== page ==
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Market Commentary

It Ain’t What You Don’t Know That Gets You Into Trouble…

Capital markets are really a microcosm of life in so many ways, with so many lessons learned in markets that apply to life. The title of this piece, historically credited to Mark Twain[1], is merely a setup for the more important second half: “It’s what you know for sure that just ain’t so.” As in life, market history is replete with instances of “certainties” that turn out to be truly anything but certain. When you think about it, this is the general nature of markets; market participants operate in an arena of imperfect information and, consequently, must continually assess the risk-reward dynamics given the likelihood of all possible scenarios.

At Balentine, we operate with this philosophy, routinely assessing our positioning with a quantitative assessment of the underlying environment and quantitative possibilities looking forward. As a result of this, our investment goals are aligned with those of our clients, namely delivering what we believe to be the best opportunities in an environment where perfection and certainty do not exist. Unfortunately, this contrasts with many pundits in the financial media, whose goal of looking omniscient does not allow for uncertainty in their comments or predictions. After all, what good is it to have such an “expert” on a show if all they can tell us is that they are unable to give us answers. As a result, all kinds of certainties are espoused with little regard for the possibilities that data may present otherwise.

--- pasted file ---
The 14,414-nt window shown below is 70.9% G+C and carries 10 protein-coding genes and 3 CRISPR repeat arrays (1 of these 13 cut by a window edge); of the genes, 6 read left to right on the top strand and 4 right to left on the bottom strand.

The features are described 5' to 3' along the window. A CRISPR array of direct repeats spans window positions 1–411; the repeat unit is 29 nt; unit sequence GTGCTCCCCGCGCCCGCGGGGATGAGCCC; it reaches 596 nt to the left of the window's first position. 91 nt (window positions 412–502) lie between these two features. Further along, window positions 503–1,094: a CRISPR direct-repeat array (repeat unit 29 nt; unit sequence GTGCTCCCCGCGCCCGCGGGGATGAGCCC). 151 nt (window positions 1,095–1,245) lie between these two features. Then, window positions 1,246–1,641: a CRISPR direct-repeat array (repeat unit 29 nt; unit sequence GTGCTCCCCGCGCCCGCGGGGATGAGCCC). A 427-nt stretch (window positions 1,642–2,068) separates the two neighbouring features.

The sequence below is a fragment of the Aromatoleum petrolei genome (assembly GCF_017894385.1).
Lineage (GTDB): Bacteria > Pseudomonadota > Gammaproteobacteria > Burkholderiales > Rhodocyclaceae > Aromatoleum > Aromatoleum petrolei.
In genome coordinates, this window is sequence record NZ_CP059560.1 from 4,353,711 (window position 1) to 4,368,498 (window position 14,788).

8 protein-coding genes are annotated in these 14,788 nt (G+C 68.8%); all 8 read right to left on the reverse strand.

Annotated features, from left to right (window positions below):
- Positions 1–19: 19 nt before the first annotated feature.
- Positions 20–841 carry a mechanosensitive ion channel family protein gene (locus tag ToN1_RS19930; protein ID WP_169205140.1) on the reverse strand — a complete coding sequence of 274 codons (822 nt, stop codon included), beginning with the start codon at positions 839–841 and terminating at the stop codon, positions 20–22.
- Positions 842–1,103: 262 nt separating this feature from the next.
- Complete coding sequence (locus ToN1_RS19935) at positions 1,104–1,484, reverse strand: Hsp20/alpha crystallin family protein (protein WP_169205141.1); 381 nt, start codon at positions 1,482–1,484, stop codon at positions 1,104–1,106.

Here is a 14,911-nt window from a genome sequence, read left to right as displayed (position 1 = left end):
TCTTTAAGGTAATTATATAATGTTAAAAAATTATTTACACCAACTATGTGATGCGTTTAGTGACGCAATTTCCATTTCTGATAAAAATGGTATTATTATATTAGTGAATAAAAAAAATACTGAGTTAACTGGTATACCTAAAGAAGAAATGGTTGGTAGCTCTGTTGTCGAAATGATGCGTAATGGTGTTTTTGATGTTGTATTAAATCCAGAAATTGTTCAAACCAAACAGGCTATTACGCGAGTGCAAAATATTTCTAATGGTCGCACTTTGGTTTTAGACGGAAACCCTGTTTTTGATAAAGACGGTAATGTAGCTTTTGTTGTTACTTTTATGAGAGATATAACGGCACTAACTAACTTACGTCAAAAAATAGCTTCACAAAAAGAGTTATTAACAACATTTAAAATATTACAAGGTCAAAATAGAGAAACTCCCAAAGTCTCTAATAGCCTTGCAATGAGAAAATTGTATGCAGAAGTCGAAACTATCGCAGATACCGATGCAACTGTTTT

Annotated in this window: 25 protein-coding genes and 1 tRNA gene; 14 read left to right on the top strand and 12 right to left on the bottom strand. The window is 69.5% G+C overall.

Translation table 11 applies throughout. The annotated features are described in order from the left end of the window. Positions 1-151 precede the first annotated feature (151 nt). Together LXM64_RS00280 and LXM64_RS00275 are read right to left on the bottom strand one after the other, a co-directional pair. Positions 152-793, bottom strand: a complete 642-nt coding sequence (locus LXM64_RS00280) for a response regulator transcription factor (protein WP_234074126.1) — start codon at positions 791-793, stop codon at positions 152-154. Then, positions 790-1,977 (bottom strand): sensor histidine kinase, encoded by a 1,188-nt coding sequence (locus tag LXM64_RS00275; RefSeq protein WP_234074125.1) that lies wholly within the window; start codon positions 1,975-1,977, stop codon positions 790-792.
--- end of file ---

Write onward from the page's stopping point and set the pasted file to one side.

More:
It’s what you know for sure that just ain’t so.

Since June 16, we have witnessed the market follow the template for a bear market rally. The rally’s characteristics were as follows:

·       Two-month duration, peaking on August 16

·       Generated a price return of 17.4%

·       Retraced 56.7% of the decline from the January 4th peak.

Not one of these data points is outlandish by historical standards. Figure 1 confirms the historical precedence by comparing data from the current rally to data from the initial rally in each of the prior four bear markets,

Figure 1. The market rally from June 16-August 16 was very much in line with historical precedent from prior bear markets.

Source: FactSet and Balentine

Market narratives – Caveat Emptor!

In the financial media, pundits of all stripes have touted that the bottom is in — and happy days are here again[2]. In our view, such optimism within a context of uncertainty is in line with historical precedent. For example, when the Federal Reserve orchestrated the sale of the collapsing Bear Stearns to J.P. Morgan Chase in March 2008, it was believed that the worst of the crisis was over, restoring confidence in the financial system.  Could June 16 have been the market bottom of the current market downturn? This is a possibility – but unlike those espousing such certainty, we are loath to declare such a statement given so many uncertain variables interplaying in today’s environment. In other words, just as we are hesitant to state that the bottom is in, we are equally as averse to saying with certainty that the bottom is not in.